Every year we like to remember the man who nearly died for our sins on several occasions.
The bald man with the vest, who every year brings us tidings of joy and the dispatching of bad people. I’m talking of course about John McClane, who visits our homes every Christmas due to the perpetual screenings of Die Hard.
So in this spirit of Christmas, I’d like to just relive some of the efforts of the games I remember that have tried to capture the essence of McClane’s adventures…
Die Hard Arcade, 1996
Ahh Die Hard Arcade. It holds a special place in my heart as it was the original arcade machine game that the UCHG painstakingly restored back to life. Bit of an odd one though this one, it’s not really Die Hard at all – in actual fact it is Dynamite Deka, a Japanese beat em up hastily given the Die Hard license to help it sell.
Pretty damn good fun though – it’s like Streets of Rage but in 3D. 2-player coop action, tons of weapons, hilarious fights, all in all it’s a blast. If you make it to the end with both players still alive, you have to fight eachother, Double Dragon style.
There was a sequel too: Dynamite Cop (or Dynamite Deka 2), was released for arcades and Dreamcast in 1998 without the Die Hard license.
Die Hard Trilogy, 1996
What is it with 1996 and Die Hard games? A year after the 3rd movie, it was probably fresh in people’s minds. I remember this one most because it was on an early PS1 demo disc.
Die Hard Trilogy is what it suggests, 3 games based on the 3 movies in the series: a 3rd person shooter in Nakatomi Plaza; an ‘on-rails shooter’ (a bit like Time Crisis) in an airport for Die Hard 2: Die Harder; and a driving game for Die Hard: With a Vengeance to blow up bombs with your taxi.
They’ll all pretty damn basic games, there’s not even a suggestion of a story, and they’ve all seriously dated, but they’re still lots of fun.
Die Hard: Nakatomi Plaza, 2002
Why release a Die Hard game 14 years after the movie? Who knows. But this is actually the closest to the film out of all of these here – they even got one of the original actors back for it (hint – it wasn’t Bruce Willis or Alan Rickman). The story and memorable lines are there as you remember, with a few bits of extra padding of course – even the classic ending shot of Rickman falling of the roof.
Terrible AI, awful weapons, boring corridors – but weirdly I enjoy it. Something about it still says Die Hard to me – whether it’s the presence of the Zippo lighter, throwing bad guys off roofs. You even hold the gun lefthanded like Brucie. This actually feels like you’re in Nakatomi Plaza, and for me that’s a win.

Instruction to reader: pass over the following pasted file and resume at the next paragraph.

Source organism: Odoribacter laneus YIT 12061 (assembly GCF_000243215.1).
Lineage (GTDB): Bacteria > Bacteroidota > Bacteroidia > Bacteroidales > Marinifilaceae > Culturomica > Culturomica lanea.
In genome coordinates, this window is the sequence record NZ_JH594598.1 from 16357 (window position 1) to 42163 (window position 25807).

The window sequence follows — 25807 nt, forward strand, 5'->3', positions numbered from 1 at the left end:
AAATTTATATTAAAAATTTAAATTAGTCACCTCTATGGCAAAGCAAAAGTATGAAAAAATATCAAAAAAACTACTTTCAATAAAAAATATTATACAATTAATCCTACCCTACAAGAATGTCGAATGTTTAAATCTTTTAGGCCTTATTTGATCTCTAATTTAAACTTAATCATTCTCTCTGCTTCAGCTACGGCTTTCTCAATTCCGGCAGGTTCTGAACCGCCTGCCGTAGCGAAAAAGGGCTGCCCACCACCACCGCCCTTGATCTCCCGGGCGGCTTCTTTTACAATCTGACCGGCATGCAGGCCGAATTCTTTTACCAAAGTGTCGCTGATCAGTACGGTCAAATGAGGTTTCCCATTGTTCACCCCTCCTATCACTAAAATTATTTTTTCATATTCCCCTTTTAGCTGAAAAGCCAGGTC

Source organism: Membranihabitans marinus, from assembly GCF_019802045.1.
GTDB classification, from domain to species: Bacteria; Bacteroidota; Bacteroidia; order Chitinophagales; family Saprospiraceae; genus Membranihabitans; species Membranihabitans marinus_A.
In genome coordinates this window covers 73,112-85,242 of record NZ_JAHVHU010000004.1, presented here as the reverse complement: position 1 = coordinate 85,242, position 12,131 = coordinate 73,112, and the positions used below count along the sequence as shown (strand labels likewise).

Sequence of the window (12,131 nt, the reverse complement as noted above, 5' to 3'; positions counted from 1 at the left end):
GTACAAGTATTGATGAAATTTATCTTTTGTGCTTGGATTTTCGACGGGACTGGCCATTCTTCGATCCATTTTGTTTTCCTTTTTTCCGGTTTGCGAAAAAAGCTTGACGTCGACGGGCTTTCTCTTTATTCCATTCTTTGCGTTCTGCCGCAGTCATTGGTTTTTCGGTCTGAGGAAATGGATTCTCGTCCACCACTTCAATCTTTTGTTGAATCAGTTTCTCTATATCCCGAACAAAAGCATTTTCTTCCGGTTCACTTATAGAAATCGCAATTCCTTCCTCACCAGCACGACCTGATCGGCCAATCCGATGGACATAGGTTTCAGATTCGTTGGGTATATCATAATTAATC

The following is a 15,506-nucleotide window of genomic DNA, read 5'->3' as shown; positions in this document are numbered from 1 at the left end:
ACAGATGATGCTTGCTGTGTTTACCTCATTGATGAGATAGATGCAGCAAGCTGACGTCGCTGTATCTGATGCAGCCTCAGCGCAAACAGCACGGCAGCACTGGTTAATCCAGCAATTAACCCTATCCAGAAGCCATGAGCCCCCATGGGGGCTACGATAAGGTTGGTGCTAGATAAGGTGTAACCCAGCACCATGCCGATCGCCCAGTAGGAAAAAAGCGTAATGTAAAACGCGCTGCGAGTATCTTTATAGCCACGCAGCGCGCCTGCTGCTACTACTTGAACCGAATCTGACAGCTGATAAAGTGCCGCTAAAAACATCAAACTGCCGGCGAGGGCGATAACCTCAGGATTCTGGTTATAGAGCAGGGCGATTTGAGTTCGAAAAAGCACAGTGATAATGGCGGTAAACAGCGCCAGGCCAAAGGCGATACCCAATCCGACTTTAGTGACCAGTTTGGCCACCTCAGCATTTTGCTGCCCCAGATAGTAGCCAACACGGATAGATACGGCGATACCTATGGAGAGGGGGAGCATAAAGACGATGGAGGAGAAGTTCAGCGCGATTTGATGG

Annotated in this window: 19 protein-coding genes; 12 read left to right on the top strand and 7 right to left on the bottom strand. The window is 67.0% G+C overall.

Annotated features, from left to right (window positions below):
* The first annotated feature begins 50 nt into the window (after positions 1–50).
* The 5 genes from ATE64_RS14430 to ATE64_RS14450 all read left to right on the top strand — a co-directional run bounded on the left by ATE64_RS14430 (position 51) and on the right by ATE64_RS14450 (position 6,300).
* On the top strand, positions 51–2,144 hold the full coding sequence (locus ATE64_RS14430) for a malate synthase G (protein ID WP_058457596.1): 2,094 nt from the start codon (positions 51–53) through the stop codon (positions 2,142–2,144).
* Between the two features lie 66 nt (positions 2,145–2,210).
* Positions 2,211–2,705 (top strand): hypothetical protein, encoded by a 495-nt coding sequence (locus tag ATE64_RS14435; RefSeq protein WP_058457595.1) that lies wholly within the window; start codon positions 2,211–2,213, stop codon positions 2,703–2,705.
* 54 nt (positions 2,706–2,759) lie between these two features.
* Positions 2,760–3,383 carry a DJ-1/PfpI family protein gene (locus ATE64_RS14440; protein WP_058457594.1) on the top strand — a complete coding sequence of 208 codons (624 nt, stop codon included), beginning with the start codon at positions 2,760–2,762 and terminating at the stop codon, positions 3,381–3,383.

So that’s my Die Hard roundup. There have been a few more besides, but these are the ones that I recall most fondly. If you have your own favourites for Christmas, let us know in the comments.
This was always going to happen of course, the Mario Kart 64 showdown.
We’ve visited Mario Kart before, back on the Snes – and Ross’s anger certainly did make a reappearance this time. But Mario Kart 64 is the king, the undisputed champion of battle modes. So here it is! Witness the UCHG have a head-to-head-to-head, and see who ends up victorious.
1001 No.89: ‘Mario Kart 64’ (1997, N64)
The steam autumn sale has arrived, and of course this is a huge strain on any respectable gamer’s wallet.
But one constant temptation even greater than steam is the humble bundle.
For those not in the know, the humble bundle is a regular sale of mostly (but not always) independent games, with a great philosophy: they’re always DRM free, they’re ‘pay what you want‘, and every time you buy something money goes to charity. It’s a win-win-win.
The current sale is for a bunch of android games, including one off the 1001 list I’d been meaning to try:
1001 No.88: ‘Spider: The Secret of Bryce Manor’ (2009, iOS)
Though frankly it’s not worth your time. You’re a spider that has to go around trapping insects by making webs. There’s no danger; little wit required; I just don’t get it.
I put it down to the fact that *MAC BASHING ALERT* it originally came out on iOS, so iPhone users who played it probably thought using a touchscreen was amazing – they don’t really know what games are after all.
Spider is so lame I’d rather play one of the other games in the bundle: DESERT BUS.
Oh shit desert bus is so extreme – drive a bus in realtime across the desert for 8 actual real life hours.
It was originally created for Penn and Teller as a joke, but a joke that ended up raising tons of money through re-releases and charitable challenges. Over its lifetime Desert Bus has raised nearly $2m for charity.
Fuck yeah desert bus!
It all started with the words Ming and Whim – Then it all went wrong.
It was the realisation that the E could be added to the end of Ming that opened the floodgates. Soon turns where being skipped, letters exchanged and opponents united in the quest for the “best” words.
Who would have thought that the free EA Scrabble game could be so much fun…
The other day I thought I would try out Nvidia’s new ShadowPlay feature.
This neat little bit of software allows you to either record all of your game play or choose to capture it in bite-sized chucks of between 1 to 5 minuets.
The end result is above and proved two things;
1) ShadowPlay is pretty cool.
2) I should stick to the old games…
Could be time for Fraps to step aside..